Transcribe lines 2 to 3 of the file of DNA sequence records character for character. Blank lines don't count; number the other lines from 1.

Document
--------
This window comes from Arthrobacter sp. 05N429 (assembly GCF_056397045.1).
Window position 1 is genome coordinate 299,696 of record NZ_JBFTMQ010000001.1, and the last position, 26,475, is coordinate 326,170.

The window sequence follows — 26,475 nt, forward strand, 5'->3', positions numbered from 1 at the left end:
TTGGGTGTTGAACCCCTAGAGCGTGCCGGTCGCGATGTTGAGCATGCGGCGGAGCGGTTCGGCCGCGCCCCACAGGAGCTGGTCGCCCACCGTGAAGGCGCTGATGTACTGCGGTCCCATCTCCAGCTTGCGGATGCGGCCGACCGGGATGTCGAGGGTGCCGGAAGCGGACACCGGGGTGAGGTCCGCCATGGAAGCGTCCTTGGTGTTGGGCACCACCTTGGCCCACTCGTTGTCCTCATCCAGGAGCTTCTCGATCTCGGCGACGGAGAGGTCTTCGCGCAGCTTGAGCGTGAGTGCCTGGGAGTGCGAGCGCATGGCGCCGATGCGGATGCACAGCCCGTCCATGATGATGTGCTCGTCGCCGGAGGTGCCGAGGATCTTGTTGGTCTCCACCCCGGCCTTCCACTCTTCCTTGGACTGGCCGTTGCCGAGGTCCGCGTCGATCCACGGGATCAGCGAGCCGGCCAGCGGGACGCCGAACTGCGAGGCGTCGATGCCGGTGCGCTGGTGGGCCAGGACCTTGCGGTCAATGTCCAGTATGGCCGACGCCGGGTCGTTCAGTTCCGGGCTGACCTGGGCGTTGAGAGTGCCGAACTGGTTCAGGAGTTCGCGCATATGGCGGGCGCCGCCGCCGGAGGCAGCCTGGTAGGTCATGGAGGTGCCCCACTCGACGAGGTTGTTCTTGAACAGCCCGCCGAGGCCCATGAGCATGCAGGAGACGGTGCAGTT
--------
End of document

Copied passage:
Window position 1 is genome coordinate 299,696 of record NZ_JBFTMQ010000001.1, and the last position, 26,475, is coordinate 326,170.

The window sequence follows — 26,475 nt, forward strand, 5'->3', positions numbered from 1 at the left end: